Matthew Stafford led a victory lap parade around the perimeter of Detroit's Ford Field, high-fiving fans that have been waiting since 1999 for the Lions to make the NFL play-offs.
With the crowd chanting "Play-offs! Play-offs!" as the final few minutes ticked away, Detroit clinched a post-season spot thanks to Stafford's three touchdown passes in a 38-10 victory over the San Diego Chargers on Saturday.
Stafford appeared to be touched by the face-to-face interaction with fans hanging over the railing to reach his raised right hand.
"You could just get a sense of how much it meant to them," Stafford said. "It was fun to give them that kind of joy."
The Lions (10-5) have won three straight games to earn an NFC wild card berth, just three season's after they were the only 0-16 team in NFL history.
It was coach Jim Schwartz's idea for the team to celebrate with the followers.
"There's going to be a time that we don't celebrate getting to the play-offs, but it's not going to be tonight," Schwartz said. "It's been a long time coming."
No one has been waiting longer than owner William Clay Ford.
Ford, whose first season leading the franchise was in 1964, was handed a keepsake in the jubilant locker room.
"We gave him the game ball," said centre Dominic Raiola, who endured a string of miserable seasons after Detroit drafted him in 2001.
After Raiola's post-game news conference, he gave Stafford a bear hug.
"I'm excited for them, more than for myself and some of the other young guys," Stafford, 23, said.
Music blared in Detroit's locker room, where players hugged teammates and anyone else who crossed their paths. Smiles might have outnumbered beads of sweat after a lopsided win that ended San Diego's play-off hopes.
The Chargers, meanwhile, were eliminated from play-off contention. San Diego will miss the post-season for a second straight year after making it five times in a six-season stretch.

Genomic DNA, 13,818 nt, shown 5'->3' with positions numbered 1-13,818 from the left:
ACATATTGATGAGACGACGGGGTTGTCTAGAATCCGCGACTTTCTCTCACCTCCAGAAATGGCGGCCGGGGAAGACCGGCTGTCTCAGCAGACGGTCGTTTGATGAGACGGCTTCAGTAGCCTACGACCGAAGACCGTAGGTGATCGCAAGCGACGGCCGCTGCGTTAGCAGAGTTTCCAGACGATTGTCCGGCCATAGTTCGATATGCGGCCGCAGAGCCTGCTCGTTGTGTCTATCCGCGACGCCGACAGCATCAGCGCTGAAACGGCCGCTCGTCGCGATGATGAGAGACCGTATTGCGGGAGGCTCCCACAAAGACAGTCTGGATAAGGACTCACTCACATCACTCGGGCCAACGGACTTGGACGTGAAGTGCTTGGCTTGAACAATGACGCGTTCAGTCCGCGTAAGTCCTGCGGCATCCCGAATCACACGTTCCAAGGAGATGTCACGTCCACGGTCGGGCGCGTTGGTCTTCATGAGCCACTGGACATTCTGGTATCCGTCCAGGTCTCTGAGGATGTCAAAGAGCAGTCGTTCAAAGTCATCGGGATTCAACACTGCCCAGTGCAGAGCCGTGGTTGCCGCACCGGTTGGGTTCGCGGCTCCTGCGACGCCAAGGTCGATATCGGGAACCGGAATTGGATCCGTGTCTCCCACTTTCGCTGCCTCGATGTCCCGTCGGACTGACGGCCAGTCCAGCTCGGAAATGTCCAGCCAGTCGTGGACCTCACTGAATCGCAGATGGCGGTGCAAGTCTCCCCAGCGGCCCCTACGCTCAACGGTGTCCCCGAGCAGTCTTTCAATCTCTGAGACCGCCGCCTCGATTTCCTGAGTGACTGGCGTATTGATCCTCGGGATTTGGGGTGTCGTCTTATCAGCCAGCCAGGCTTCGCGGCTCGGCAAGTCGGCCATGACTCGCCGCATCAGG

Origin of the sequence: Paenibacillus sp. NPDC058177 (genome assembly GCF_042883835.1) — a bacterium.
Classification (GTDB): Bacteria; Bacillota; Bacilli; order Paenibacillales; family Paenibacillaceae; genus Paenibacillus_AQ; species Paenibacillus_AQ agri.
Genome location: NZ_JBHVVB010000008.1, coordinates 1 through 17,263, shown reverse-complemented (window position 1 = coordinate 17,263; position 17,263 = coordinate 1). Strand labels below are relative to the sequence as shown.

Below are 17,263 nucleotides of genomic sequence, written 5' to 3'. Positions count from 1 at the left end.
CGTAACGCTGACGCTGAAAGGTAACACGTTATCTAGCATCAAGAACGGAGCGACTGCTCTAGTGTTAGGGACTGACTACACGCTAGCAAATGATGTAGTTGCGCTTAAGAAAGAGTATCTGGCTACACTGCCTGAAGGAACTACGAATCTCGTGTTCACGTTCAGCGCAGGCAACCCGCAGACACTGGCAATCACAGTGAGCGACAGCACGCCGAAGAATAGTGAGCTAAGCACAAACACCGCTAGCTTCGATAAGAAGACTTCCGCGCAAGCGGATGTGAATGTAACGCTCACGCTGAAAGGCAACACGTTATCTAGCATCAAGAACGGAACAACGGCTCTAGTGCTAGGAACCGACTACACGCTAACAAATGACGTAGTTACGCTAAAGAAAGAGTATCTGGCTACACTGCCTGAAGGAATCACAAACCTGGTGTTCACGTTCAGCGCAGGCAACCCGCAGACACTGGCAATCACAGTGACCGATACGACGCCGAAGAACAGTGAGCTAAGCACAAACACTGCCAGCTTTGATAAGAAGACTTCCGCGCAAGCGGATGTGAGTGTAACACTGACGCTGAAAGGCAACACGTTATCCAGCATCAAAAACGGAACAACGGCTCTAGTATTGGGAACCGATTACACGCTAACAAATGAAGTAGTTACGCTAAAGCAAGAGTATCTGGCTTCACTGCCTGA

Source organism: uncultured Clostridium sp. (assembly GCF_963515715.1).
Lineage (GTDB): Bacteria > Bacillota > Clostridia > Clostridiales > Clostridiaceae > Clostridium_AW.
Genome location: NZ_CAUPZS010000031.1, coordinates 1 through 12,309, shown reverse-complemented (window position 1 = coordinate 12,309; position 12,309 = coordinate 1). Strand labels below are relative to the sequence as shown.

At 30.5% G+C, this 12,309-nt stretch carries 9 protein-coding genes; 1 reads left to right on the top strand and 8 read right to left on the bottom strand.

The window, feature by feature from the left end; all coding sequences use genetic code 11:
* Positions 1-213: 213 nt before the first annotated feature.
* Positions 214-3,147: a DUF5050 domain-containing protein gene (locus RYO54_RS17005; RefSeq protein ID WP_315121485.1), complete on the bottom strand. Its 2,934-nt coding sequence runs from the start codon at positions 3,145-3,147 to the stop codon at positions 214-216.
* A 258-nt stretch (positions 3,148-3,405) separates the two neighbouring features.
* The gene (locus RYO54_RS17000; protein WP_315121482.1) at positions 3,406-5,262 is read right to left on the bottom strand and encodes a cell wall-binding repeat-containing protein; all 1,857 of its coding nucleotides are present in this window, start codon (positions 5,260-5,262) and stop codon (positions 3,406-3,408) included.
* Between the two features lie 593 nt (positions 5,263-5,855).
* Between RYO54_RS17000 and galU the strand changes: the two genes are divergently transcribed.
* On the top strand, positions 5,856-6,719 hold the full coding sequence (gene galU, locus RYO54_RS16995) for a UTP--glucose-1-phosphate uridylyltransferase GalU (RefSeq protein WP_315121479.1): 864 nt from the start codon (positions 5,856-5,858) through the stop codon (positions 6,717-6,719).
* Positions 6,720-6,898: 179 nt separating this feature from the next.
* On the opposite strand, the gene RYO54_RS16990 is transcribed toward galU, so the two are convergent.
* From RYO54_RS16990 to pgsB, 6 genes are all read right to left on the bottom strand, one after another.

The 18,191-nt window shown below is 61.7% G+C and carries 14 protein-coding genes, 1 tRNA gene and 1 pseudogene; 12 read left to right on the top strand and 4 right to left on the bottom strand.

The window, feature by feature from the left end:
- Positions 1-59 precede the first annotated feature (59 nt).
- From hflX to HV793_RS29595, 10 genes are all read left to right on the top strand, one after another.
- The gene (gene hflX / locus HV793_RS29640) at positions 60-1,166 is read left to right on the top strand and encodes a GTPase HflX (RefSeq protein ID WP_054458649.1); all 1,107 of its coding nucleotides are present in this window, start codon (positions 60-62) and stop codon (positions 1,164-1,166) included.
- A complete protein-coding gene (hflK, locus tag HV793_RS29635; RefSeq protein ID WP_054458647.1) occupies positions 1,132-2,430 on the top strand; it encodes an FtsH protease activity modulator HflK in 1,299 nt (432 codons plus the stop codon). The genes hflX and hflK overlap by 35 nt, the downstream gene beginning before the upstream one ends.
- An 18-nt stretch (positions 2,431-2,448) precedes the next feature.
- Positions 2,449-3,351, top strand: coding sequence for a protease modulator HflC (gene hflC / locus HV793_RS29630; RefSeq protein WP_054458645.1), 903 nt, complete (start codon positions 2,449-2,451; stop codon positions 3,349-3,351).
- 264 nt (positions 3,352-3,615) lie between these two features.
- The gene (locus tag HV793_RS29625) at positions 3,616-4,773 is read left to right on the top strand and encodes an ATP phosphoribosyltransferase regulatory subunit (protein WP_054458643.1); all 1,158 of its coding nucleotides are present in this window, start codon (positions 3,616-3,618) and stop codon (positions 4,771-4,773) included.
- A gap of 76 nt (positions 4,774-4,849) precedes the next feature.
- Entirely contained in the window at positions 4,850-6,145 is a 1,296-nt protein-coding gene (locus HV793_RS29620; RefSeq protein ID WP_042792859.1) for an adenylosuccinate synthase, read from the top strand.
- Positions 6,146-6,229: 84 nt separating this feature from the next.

And that might cost coach Norv Turner his job.
"I've been concentrating every week as well as I can on getting this team ready to play and doing the things we need to do," Turner said. "We all know that's something that's discussed at the end of the year."
San Diego stayed in play-off contention deep into December by winning three straight games, but could not overcome their mid-season losing streak.
"When you lose six in a row in this league, you're probably not going to the post-season, but we fought our way back in it," Philip Rivers, the Chargers quarterback, said. "You're hanging your hat on running the table, and going to beat play-off teams on the road, it's tough."
Knowing they could move into the post-season by winning, the Lions held San Diego scoreless until midway through the third quarter, when Rivers threw an 11-yard pass to Malcom Floyd to make it 24-7.
Detroit then closed strong to restore the rout.
The Lions and Buffalo Bills started the season with the league's longest play-off droughts at 11 seasons. Detroit's wait is over because a decades-long search for a strong quarterback ended with the No 1 overall pick in the 2009 NFL draft. Coming off the league's only 0-16 season, Detroit selected Stafford.
"That's probably the key to a franchise is having a good quarterback and we'll hold onto him for a while," Schwartz said.
Stafford was almost perfect in the first half against San Diego, completing 21 of 26 passes for 260 yards with three touchdowns. He capped the first drive with a seven-yard pass to Brandon Pettigrew, threw a three-yarder to Kevin Smith in the second quarter and connected with Calvin Johnson from 14 yards just before halftime to give the Lions a 24-0 lead.
"His numbers at half-time were outrageous," Raiola said. "He's the real deal."
Stafford finished with 373 yards passing to give him 4,518 this year, breaking Scott Mitchell's single-season team record from 1995. Perhaps not coincidently, that season marked the last time the Lions had double digits in wins.
The Lions will go for their 11th victory and try to improve their playoff position on January 1 against Green Bay, a team they have not beaten on the road since 1991.